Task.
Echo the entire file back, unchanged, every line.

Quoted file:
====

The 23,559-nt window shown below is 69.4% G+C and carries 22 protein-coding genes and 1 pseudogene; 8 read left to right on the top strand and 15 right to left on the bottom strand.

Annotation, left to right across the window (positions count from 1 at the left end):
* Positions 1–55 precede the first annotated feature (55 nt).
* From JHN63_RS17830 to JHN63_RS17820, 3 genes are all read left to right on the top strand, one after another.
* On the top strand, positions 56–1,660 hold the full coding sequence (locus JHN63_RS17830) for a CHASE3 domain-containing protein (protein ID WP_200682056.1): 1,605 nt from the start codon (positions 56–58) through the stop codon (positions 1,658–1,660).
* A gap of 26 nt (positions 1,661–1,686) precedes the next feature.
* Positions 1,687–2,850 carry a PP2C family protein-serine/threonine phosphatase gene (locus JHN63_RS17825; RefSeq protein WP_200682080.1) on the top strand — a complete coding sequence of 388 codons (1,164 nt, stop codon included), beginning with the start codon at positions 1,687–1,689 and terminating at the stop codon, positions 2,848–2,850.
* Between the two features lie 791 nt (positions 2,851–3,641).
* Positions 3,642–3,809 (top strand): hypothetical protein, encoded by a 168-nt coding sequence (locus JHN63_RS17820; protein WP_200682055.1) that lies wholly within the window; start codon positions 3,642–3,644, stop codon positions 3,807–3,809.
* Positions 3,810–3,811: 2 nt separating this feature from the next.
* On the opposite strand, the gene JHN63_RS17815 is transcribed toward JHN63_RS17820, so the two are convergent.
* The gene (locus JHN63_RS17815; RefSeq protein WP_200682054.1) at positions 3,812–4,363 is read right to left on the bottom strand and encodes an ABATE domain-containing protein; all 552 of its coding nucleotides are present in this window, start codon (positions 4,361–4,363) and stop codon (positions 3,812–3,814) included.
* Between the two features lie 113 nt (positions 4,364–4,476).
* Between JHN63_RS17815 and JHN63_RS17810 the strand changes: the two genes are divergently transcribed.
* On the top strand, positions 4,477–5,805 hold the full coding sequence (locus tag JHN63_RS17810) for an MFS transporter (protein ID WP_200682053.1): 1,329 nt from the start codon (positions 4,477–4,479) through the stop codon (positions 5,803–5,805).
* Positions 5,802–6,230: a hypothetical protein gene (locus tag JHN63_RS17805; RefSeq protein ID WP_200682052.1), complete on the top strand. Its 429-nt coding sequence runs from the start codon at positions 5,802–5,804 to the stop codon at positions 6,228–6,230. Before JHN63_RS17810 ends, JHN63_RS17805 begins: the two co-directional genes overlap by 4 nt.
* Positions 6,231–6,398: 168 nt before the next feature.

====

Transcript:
The 23,559-nt window shown below is 69.4% G+C and carries 22 protein-coding genes and 1 pseudogene; 8 read left to right on the top strand and 15 right to left on the bottom strand.

Annotation, left to right across the window (positions count from 1 at the left end):
* Positions 1–55 precede the first annotated feature (55 nt).
* From JHN63_RS17830 to JHN63_RS17820, 3 genes are all read left to right on the top strand, one after another.
* On the top strand, positions 56–1,660 hold the full coding sequence (locus JHN63_RS17830) for a CHASE3 domain-containing protein (protein ID WP_200682056.1): 1,605 nt from the start codon (positions 56–58) through the stop codon (positions 1,658–1,660).
* A gap of 26 nt (positions 1,661–1,686) precedes the next feature.
* Positions 1,687–2,850 carry a PP2C family protein-serine/threonine phosphatase gene (locus JHN63_RS17825; RefSeq protein WP_200682080.1) on the top strand — a complete coding sequence of 388 codons (1,164 nt, stop codon included), beginning with the start codon at positions 1,687–1,689 and terminating at the stop codon, positions 2,848–2,850.
* Between the two features lie 791 nt (positions 2,851–3,641).
* Positions 3,642–3,809 (top strand): hypothetical protein, encoded by a 168-nt coding sequence (locus JHN63_RS17820; protein WP_200682055.1) that lies wholly within the window; start codon positions 3,642–3,644, stop codon positions 3,807–3,809.
* Positions 3,810–3,811: 2 nt separating this feature from the next.
* On the opposite strand, the gene JHN63_RS17815 is transcribed toward JHN63_RS17820, so the two are convergent.
* The gene (locus JHN63_RS17815; RefSeq protein WP_200682054.1) at positions 3,812–4,363 is read right to left on the bottom strand and encodes an ABATE domain-containing protein; all 552 of its coding nucleotides are present in this window, start codon (positions 4,361–4,363) and stop codon (positions 3,812–3,814) included.
* Between the two features lie 113 nt (positions 4,364–4,476).
* Between JHN63_RS17815 and JHN63_RS17810 the strand changes: the two genes are divergently transcribed.
* On the top strand, positions 4,477–5,805 hold the full coding sequence (locus tag JHN63_RS17810) for an MFS transporter (protein ID WP_200682053.1): 1,329 nt from the start codon (positions 4,477–4,479) through the stop codon (positions 5,803–5,805).
* Positions 5,802–6,230: a hypothetical protein gene (locus tag JHN63_RS17805; RefSeq protein ID WP_200682052.1), complete on the top strand. Its 429-nt coding sequence runs from the start codon at positions 5,802–5,804 to the stop codon at positions 6,228–6,230. Before JHN63_RS17810 ends, JHN63_RS17805 begins: the two co-directional genes overlap by 4 nt.
* Positions 6,231–6,398: 168 nt before the next feature.